Bail granted for pregnant 'pretty' who received over $8 million from late tycoon

A heavily-pregnant woman has surrendered to police to face charges relating to her receiving more than Bt220 million (S$8 million) worth of shares from the late construction tycoon Chuwong Saetang - a transfer police deem suspicious.

Chuwong died on June 26, just days after the share transfer took place, prompting his family to lodge complaints with police.

It remains unknown if Chuwong really died in a car accident.

Kantana Siwathanapon, who was more than 20 years younger than Chuwong, surrendered yesterday and has denied any wrongdoing.

She has told police that she and the tycoon had been romantically involved, that she is carrying his child and he willingly transferred his shares to her.

Police, however, have charged her with theft, falsifying rights documents and using falsified rights documents.

Kantana was brought to the Criminal Court yesterday for temporary detention, but her lawyer managed to secure her a temporary release.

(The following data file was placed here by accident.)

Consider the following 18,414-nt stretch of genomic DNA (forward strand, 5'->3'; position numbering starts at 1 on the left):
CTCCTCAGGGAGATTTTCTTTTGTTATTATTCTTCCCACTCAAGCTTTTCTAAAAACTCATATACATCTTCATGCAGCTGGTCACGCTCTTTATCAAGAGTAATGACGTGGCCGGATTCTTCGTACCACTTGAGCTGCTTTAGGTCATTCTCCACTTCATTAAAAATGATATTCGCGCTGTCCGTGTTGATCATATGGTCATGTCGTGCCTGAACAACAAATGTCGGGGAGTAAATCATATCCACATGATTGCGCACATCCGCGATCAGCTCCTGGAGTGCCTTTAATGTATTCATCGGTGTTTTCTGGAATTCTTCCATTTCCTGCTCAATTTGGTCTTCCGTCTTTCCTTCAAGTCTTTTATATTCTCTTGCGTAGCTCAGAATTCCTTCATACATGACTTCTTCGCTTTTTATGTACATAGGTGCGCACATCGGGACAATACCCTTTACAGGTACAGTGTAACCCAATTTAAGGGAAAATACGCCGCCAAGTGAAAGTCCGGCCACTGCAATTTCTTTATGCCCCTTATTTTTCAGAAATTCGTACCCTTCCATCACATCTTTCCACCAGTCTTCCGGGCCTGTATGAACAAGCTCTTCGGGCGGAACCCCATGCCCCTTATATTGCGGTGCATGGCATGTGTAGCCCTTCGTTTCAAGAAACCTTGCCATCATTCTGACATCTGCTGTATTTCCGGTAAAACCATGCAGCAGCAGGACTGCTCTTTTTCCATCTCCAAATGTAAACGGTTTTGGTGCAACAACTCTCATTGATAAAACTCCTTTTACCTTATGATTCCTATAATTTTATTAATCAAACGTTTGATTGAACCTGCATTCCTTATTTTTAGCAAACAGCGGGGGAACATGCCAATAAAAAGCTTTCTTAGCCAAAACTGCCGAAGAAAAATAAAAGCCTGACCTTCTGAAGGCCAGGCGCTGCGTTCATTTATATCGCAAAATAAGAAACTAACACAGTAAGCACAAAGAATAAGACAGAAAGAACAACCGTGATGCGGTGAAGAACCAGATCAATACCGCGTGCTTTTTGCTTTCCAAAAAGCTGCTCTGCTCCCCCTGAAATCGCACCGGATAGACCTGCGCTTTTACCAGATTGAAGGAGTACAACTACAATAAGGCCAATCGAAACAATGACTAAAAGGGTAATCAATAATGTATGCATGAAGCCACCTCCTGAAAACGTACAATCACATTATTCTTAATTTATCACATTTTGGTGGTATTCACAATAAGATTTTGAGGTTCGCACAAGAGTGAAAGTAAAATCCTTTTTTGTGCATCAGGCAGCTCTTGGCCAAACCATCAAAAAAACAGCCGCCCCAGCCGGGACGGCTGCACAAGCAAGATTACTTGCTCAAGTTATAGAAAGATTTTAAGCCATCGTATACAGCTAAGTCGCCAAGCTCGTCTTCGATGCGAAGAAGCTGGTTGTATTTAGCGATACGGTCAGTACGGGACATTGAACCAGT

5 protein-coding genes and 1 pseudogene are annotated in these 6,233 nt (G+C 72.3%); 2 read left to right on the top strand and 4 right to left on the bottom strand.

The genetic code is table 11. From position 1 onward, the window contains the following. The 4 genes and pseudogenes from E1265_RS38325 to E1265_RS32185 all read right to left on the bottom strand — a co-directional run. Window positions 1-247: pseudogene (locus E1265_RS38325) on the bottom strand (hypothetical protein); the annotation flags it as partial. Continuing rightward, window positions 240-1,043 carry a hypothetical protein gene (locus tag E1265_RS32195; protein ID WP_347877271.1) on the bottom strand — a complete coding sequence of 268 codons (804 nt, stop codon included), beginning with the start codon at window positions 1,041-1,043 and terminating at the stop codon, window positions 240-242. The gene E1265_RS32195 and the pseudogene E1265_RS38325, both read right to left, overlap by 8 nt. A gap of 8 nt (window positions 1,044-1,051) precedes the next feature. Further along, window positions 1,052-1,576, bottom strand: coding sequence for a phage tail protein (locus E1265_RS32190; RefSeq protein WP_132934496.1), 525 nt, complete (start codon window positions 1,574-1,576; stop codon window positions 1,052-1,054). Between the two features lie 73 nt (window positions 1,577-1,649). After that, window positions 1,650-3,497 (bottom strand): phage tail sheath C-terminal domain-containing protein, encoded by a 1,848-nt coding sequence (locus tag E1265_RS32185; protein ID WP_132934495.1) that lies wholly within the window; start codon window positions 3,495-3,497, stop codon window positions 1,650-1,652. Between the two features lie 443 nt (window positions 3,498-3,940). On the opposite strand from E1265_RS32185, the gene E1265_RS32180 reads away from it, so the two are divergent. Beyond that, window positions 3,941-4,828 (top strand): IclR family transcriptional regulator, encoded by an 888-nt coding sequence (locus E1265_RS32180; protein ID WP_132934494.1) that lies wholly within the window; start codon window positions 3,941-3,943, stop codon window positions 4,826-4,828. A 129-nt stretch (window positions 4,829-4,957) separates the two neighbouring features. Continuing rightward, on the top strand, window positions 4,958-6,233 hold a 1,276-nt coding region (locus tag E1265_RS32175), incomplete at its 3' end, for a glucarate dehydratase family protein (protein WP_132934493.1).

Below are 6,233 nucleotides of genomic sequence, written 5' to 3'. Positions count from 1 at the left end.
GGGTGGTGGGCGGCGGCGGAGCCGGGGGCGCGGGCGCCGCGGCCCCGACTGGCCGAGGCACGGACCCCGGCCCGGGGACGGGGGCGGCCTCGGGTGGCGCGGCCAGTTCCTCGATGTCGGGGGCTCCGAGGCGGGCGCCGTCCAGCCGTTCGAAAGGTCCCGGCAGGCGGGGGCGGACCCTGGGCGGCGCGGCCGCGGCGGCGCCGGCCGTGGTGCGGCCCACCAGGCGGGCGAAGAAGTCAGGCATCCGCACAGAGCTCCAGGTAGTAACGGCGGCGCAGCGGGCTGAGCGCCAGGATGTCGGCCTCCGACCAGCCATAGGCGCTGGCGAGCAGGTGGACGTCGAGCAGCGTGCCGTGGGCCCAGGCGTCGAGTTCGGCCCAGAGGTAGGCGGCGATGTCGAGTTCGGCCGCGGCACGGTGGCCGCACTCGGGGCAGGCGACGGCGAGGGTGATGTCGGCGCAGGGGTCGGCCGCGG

The Court agreed to release her on Bt5 million bail.

She is expected to give birth in the next two weeks.

Her lawyer, Sansern Senachu, said it was not the right time to discuss if his client would allow the baby to undergo DNA tests to determine if the child was Chuwong's.

Three other suspects in the Chuwong share transfer case were released on bail earlier. Among them is Pol Lt-Colonel Banyin Tangpakorn, a former deputy commerce minister.

Banyin has told police that after a golfing round with Chuwong on June 26, he was driving him home when the car crash occurred.

Chuwong's family suspected foul play after discovering the huge volume of shares transferred to Kantana and another woman two days earlier.

In a related development, Banyin yesterday submitted a petition to national police chief General Somyot Poompanmuang asking him not to transfer the Chuwong case to the Crime Suppression Division.

"The CSD has searched six of my houses illegitimately," Banyin claimed. He said he would also lodge a complaint with the National Anti-Corruption Commission because he felt he had not been treated fairly by the CSD.